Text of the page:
Humanity's Greatest Achievement

This weekend TNT has been broadcasting the "From the Earth to the Moon" series. They also had the movie "Contact" on last night (a movie I really like, even if the South Park creators hate it :P ). Because of this, I started to think about humanity's place in the universe and the possibility of other forms of life "out there." Ever since I was young, I've had a love for astronomy. I'd read books on comets, black holes, planets, stars, etc., all the time. The universe was a fascinating place, something that was so huge that it was hard to fathom, yet the pictures taken from powerful telescopes would always kept the enormity of space somewhat maneable and less threatening [1]. The more I gained an interest in astronomy, the more I became aware of the idea of extra-terrestrial life. Fortunately, I never got into the mindset of some of the X-File-ish mentality of ETs in that I didn't think there were a lot of UFOs watching our planet, or that the government was trying to cover up evidence that aliens exists. Given the size of the universe, it became obvious that there would be other sentient life somewhere out there, but given the light speed barrier it would be impossible for ETs to visit us [2].

Therefore, one of the only ways that really has any scientific merit to finding evidence of sentient life in the universe is to listen for signals coming from ETs. Sagan's fictional book is great at theorizing what would happen if humanity found such a signal. But it seems like humanity as a race may start to go quiet in terms of its own broadcasting presence. A recent article in New Scientist (the August 14th, 2004 edition) suggests that because more signals are being sent through cable wires and directed satellites, we'll eventually look "radio-dead" to our nearby neighbors. The article suggests that organizations like SETI may want to start looking for signals sent via high-powered lasers. Another option is the ability to actually see planets orbiting other stars. While we can't see earth-sized planets orbiting other stars, technology may be able to allow us to do so.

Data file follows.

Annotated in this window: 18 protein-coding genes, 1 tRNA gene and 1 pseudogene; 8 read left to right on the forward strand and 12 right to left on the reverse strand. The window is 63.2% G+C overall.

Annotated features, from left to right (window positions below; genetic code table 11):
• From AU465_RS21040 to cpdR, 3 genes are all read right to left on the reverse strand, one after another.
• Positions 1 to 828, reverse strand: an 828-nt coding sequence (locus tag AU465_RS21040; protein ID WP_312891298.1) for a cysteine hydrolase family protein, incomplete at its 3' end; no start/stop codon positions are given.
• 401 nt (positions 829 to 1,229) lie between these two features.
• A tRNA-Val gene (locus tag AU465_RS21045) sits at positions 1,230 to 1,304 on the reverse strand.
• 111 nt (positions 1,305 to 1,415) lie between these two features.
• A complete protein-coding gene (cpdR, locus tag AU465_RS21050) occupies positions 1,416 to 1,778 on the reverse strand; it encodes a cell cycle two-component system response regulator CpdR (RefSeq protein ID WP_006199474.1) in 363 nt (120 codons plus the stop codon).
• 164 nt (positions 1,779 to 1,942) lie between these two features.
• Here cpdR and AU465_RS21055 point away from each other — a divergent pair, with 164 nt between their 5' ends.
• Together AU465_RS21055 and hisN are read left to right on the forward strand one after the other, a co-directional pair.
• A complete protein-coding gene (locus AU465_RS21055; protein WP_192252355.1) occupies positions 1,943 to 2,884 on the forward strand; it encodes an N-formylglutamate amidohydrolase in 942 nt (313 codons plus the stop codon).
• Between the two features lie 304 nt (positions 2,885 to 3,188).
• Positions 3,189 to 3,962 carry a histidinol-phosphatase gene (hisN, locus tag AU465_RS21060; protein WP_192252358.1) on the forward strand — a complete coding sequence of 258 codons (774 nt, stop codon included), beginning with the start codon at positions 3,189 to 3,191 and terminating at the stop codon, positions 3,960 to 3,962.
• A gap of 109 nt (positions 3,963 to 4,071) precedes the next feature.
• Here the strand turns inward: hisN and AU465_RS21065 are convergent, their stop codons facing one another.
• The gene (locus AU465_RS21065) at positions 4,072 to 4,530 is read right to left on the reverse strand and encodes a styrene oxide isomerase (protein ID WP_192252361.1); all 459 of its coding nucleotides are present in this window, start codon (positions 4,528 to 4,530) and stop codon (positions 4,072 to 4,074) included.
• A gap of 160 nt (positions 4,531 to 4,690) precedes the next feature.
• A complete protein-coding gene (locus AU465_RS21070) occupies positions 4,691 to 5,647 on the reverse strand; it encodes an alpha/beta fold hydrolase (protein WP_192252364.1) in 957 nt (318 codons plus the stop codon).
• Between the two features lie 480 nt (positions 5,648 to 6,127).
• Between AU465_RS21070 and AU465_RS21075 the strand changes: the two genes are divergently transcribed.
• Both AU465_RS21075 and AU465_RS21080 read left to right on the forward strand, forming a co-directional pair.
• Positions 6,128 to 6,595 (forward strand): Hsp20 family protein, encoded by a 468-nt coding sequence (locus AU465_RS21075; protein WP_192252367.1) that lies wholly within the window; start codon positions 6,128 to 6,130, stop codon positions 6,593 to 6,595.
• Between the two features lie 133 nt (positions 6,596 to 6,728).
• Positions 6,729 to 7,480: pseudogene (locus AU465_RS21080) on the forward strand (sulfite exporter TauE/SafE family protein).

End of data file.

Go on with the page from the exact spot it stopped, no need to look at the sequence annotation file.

The reason I bring this issue up is because I think finding direct evidence that sentient life exists outside of Earth would be one of the greatest discoveries of the human race (along with XML, of course). Of course, this sentient life may make its presence known by coming to our planet to suck us dry of our resources ;), but at least we'd know we're not alone. Sometimes I think finding this evidence will always be beyond our grasp. Other times I think we'll get lucky and find a signal from a nearby neighbor. I mean, if the nearest "neighbor" is in another galaxy, the chance of finding out about it would be extremely small. But if it's close, we have a chance of discovering it. I just hope that humanity doesn't severely hinder its own existence so we don't end up being an interesting archelogical find when creatures from planet Xaxlov fly by our solar system and think, "wow, were these creatures really stupid! Look, they actually wasted millions of 'dollars' debating trivial political issues and fought wars over minor religious differences. Let's keep this planet in mind so we can teach our offspring not to follow in their footsteps."

[1] If you're interested in astronomy pictures, look no further than APOD. Every day you get a new picture, and they're usually very stunning.

[2] Of course, there may be something in physics that we don't understand yet that would allow us to safely travel at superlight speeds. Unfortunately, from what I understand we have no idea how to travel at such speeds, so for now faster-than-light travel is confined to the science-fiction books I read.

* Posted at 10.03.2004 12:23:51 PM CST | Link *

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